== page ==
Archive for June 14th, 2011

Karen is one of the two students who followed my direction about this still life: Plan on doing two drawings. In the first, study the shapes and produce a representational drawing.  In the second, take off and play with form, with a deliberate departure from representation.

In her second drawing (above) she inverted some of the pots, took the pear that rested on top of the pots and put it on the bottom of her drawing and invented forms that were not in the still life at all.  The angular shapes on top may have been inspired by the corner of the room or the angle of the door.  The striped crescent is pure invention, for the sake of the composition. The drawing is explosive and dense at the same time. It’s a work of conviction and playfulness.  These are—intellectually—contradictory terms, but in a work of art they co-exist because in art we reconcile contradictions; we get at the whole ball o’ wax, also known as the human condition.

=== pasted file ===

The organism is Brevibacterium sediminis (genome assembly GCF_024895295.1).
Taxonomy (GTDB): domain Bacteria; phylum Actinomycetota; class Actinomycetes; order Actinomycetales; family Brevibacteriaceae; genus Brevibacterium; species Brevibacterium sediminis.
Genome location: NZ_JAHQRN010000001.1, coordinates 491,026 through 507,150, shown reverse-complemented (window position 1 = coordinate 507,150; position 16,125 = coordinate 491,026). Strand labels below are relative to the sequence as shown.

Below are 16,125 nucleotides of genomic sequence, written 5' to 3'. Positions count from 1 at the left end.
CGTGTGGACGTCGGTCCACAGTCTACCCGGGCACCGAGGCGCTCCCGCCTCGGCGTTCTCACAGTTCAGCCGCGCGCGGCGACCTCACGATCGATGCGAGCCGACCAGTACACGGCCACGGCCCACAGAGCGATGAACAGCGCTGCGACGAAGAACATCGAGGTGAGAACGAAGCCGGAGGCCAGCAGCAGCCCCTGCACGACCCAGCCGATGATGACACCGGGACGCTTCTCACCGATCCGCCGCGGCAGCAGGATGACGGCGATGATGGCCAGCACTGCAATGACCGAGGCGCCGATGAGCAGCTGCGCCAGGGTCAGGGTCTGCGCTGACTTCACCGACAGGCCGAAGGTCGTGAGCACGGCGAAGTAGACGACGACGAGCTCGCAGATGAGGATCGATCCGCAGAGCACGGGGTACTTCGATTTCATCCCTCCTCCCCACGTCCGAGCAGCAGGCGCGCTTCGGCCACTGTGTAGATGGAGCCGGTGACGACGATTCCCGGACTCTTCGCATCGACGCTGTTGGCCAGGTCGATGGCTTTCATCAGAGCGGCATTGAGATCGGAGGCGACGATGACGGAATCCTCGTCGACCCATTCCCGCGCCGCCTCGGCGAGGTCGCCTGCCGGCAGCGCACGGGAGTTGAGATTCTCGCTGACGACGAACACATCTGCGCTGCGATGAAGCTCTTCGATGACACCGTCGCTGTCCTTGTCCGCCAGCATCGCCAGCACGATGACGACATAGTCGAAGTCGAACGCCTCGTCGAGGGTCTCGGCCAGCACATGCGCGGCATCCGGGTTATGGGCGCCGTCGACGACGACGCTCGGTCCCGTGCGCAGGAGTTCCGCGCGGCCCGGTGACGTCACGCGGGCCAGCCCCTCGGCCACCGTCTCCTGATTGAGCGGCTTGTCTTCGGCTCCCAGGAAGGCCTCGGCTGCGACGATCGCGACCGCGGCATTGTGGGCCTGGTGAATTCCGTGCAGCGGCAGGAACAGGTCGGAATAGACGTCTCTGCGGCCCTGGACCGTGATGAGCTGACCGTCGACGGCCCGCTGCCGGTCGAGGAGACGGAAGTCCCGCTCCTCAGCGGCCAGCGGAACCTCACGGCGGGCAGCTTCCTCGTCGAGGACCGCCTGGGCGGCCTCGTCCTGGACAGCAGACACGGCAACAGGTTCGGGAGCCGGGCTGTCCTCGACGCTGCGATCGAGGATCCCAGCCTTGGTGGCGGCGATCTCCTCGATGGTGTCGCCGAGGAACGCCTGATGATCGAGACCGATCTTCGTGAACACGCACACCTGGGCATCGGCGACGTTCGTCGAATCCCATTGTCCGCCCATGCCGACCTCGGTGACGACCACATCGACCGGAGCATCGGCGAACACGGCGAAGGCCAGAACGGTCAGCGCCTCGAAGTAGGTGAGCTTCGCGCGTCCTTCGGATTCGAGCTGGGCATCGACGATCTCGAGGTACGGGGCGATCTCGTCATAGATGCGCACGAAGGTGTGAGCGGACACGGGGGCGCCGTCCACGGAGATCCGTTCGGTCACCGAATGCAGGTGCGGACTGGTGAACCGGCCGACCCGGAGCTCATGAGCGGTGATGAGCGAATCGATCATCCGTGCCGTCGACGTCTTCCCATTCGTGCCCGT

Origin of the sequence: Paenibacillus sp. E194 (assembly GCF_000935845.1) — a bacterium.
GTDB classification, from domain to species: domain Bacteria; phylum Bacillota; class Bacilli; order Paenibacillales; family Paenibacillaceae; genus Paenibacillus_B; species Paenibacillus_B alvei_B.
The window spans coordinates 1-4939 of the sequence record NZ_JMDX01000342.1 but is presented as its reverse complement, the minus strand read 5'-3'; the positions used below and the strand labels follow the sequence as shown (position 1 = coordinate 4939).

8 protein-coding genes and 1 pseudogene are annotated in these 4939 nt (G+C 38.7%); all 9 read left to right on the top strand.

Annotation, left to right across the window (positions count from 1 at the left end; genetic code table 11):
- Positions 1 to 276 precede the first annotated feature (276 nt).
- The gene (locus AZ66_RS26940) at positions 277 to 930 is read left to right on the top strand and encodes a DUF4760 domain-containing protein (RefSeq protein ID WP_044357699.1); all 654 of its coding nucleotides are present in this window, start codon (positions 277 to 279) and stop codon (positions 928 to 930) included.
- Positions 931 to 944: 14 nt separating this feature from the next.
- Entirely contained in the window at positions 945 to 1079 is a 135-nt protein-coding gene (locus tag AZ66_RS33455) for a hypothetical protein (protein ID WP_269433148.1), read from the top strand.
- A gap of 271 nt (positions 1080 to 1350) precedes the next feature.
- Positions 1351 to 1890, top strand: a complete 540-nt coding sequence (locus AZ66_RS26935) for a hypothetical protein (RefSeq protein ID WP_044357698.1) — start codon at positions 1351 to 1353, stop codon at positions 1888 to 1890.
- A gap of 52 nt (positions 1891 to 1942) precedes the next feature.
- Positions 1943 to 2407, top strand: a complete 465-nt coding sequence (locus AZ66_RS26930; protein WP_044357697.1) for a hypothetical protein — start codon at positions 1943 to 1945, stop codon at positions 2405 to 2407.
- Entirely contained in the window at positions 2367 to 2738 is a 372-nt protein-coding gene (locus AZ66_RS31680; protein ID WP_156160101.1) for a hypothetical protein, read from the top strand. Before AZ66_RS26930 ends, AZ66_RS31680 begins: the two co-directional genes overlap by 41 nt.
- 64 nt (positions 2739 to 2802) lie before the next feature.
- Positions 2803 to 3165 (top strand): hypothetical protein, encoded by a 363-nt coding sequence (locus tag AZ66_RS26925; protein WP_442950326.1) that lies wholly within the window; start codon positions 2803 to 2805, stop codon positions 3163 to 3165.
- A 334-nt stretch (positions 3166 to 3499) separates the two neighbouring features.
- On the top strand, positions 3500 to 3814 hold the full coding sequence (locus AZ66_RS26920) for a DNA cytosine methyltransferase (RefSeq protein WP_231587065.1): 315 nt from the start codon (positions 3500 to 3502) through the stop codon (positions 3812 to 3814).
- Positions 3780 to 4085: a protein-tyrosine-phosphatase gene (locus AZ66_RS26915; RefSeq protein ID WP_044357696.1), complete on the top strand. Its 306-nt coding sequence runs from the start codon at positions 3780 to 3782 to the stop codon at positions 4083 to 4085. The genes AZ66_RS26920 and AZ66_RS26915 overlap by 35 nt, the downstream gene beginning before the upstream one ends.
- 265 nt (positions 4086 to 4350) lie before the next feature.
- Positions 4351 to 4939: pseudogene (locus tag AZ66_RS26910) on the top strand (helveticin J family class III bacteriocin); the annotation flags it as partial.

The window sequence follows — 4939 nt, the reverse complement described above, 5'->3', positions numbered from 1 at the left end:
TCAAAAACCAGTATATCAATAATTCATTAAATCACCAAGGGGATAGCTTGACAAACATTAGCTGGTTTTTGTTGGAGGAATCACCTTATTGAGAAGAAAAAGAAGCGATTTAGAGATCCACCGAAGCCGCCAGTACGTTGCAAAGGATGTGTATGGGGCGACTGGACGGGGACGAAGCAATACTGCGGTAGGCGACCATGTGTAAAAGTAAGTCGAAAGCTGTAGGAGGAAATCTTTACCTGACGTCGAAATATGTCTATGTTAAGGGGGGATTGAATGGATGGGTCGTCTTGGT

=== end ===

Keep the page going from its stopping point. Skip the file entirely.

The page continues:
At right, the artist’s first drawing, quite literal and faithful.  This is the same view that she worked from for the second drawing. (above)

This post is the last in the series about drawings made in one three-hour session by seven students.  To follow the discussion of this still life, see posts for May 22, 23, and 24; and June 5,6, and 12.


All contents copyright (C) 2010 Katherine Hilden. All rights reserved.




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